Lack of political party backing main source of Mwangaza's troubles

Meru Governor Kawira Mwangaza. [Elvis Ogina, Standard]

Given the nature of Kenyan politics, ousted Meru Governor Kawira Mwangaza has been living dangerously, politically.

Elected governor as an independent candidate, Mwangaza’s vulnerability was evident from the word go.

Mwangaza announced her arrival in county politics when she was elected woman representative in 2017, still as an independent candidate.

She was among the highlights of last year’s elections when she floored political titans, former governor Kiraitu Murungi of the Devolution Empowerment Party and UDA’s Mithika Linturi, now Agriculture Cabinet Secretary.

No sooner had she settled in the governor’s office than MCAs impeached her. The word reps ousted her just 122 days into her tenure, on December 14 last year.

Senate rescued

The Senate rescued her even as President William Ruto and his deputy Rigathi Gachagua intervened and reconciled Mwangaza with the MCAs.

Even after surviving the first impeachment, it clear that she was not out of the woods, just yet. It was just a matter of when, not if, the second impeachment would come.

After numerous run-ins with the MCAs, MPs, and other local leaders, matters came to a head on Wednesday, October 25, 2023, when MCAs impeached Mwangaza, again. All the 59 members present voted in the affirmative. Ten MCAs were away.

Pundits say Mwanagaza has been living dangerously, politically, exposed, with no backing from any political parties.

Mwangaza’s troubles with MCAs started when MCAs rejected seven of the 10 executives she had nominated. The governor insisted that her nominees were competent as she urged the MCAs to approve them. However, things came to a boil over the matter when the MCAs walked out on Mwangaza when she went to the county assembly to deliver her inaugural address.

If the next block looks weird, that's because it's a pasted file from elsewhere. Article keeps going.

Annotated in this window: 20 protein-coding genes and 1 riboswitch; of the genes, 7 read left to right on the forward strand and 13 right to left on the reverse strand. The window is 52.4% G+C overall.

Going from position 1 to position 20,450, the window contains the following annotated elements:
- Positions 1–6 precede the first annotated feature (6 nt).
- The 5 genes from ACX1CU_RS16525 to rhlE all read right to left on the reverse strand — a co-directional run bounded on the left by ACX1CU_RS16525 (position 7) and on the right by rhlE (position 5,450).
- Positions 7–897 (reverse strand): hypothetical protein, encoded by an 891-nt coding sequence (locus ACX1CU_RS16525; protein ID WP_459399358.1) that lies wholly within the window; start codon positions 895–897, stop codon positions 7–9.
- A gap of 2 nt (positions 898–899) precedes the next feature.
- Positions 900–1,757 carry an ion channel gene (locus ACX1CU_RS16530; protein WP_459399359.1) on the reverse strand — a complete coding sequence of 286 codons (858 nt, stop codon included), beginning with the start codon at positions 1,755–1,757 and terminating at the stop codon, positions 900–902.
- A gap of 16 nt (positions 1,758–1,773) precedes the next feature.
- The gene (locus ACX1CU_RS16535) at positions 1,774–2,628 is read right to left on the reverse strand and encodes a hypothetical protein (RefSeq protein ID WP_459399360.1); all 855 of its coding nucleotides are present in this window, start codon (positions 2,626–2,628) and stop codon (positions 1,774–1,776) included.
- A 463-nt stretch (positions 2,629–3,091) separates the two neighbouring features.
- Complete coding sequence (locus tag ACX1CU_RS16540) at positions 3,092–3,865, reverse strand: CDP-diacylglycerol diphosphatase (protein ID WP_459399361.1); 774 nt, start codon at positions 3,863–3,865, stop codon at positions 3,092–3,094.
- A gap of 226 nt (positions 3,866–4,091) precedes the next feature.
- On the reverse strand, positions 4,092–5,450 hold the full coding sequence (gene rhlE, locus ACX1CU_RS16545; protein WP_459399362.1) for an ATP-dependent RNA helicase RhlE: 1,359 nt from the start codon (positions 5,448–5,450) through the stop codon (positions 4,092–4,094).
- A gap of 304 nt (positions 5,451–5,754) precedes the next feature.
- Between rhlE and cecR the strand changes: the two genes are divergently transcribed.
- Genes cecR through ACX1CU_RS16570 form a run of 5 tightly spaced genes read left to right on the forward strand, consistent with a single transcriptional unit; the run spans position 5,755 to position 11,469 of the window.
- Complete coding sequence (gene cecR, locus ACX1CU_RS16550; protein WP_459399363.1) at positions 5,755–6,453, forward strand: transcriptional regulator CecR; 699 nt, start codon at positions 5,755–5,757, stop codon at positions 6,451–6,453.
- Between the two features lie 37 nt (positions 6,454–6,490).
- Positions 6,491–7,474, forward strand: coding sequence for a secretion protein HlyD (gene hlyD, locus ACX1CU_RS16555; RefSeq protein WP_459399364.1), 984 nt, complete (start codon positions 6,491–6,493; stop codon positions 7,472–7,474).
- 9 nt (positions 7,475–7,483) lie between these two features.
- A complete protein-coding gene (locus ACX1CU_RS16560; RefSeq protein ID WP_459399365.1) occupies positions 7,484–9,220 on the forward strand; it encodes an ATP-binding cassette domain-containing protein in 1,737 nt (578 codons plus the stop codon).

Some attribute her tribulations to the fact that as she has no political party. She has no loyal MCAs in the assembly and she has to lobby for her Bills on her own.

Unlike other governors who have it easy because they get the backing of their political parties to advance their interests, Meru's besieged governor has to make extra efforts to win the support of the MCAs.

Former Laikipia Governor Ndiritu Murithi, who served a single term, faced many problems with MCAs largely because he had no backing of a political party, as did Mohamed Kuti of Isiolo.

Meru MPs and MCAs have accused Mwangaza of being a lone ranger who never consulted or worked with other leaders, preferring to do things her way.

Pundits say Linturi, who was crowned Meru spokesman at Njuri Ncheke shrine recently, and Kiraitu, who still has a lot of influence even at the national level, have the power to intervene for Mwangaza.

Independent candidate

Minority Whip Dennis “DMK” Kiogora (Abogeta West) said the thought that Mwangaza was having trouble because she was elected as an independent candidate, is partly true.

“But, also, the MCAs have been willing to support her. However, she is not level-headed, and you cannot advise her,” said Kiogora, who sponsored the impeachment motion. The MCA is a close ally of Kiraitu.

Political analyst Gitile Naituli says Mwangaza may end up as a major political force if she survives the second impeachment.

Prof Naituli reckons that if she survives, her political opponents could suffer because of “the law of unintended consequences”.

“Meru County's elected leaders should be taking the impeachment seriously because if she survives, she will influence the political deaths of many politicians by using voters as weapons of war,” he said.

He added: “A leader who is alien to Western ways of conducting government affairs but a darling of the commoners. Probably, a leader who has never come across the term officialdom. That’s Kawira for you. If she survives, she will render the current leaders in Meru jobless.”

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